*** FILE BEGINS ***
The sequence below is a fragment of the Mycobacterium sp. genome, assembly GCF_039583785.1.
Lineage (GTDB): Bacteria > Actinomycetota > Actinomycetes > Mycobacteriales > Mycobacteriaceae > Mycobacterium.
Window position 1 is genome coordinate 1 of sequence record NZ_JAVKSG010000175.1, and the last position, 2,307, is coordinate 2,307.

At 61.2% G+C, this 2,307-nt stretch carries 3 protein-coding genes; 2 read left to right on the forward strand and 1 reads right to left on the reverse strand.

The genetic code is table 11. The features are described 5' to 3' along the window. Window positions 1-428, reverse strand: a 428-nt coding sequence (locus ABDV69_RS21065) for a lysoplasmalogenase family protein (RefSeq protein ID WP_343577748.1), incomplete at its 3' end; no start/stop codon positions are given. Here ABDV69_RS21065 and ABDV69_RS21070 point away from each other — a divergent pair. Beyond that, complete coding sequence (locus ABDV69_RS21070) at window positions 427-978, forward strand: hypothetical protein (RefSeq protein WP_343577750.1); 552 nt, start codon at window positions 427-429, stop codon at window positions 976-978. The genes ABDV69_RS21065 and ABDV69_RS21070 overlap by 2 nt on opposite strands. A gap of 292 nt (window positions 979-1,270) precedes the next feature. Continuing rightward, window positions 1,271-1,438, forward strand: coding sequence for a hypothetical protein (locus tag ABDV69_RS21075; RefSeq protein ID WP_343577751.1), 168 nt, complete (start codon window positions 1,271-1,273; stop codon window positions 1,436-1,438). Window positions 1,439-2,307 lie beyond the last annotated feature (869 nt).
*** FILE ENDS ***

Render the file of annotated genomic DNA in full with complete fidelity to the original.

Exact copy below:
The sequence below is a fragment of the Mycobacterium sp. genome, assembly GCF_039583785.1.
Lineage (GTDB): Bacteria > Actinomycetota > Actinomycetes > Mycobacteriales > Mycobacteriaceae > Mycobacterium.
Window position 1 is genome coordinate 1 of sequence record NZ_JAVKSG010000175.1, and the last position, 2,307, is coordinate 2,307.

At 61.2% G+C, this 2,307-nt stretch carries 3 protein-coding genes; 2 read left to right on the forward strand and 1 reads right to left on the reverse strand.

The genetic code is table 11. The features are described 5' to 3' along the window. Window positions 1-428, reverse strand: a 428-nt coding sequence (locus ABDV69_RS21065) for a lysoplasmalogenase family protein (RefSeq protein ID WP_343577748.1), incomplete at its 3' end; no start/stop codon positions are given. Here ABDV69_RS21065 and ABDV69_RS21070 point away from each other — a divergent pair. Beyond that, complete coding sequence (locus ABDV69_RS21070) at window positions 427-978, forward strand: hypothetical protein (RefSeq protein WP_343577750.1); 552 nt, start codon at window positions 427-429, stop codon at window positions 976-978. The genes ABDV69_RS21065 and ABDV69_RS21070 overlap by 2 nt on opposite strands. A gap of 292 nt (window positions 979-1,270) precedes the next feature. Continuing rightward, window positions 1,271-1,438, forward strand: coding sequence for a hypothetical protein (locus tag ABDV69_RS21075; RefSeq protein ID WP_343577751.1), 168 nt, complete (start codon window positions 1,271-1,273; stop codon window positions 1,436-1,438). Window positions 1,439-2,307 lie beyond the last annotated feature (869 nt).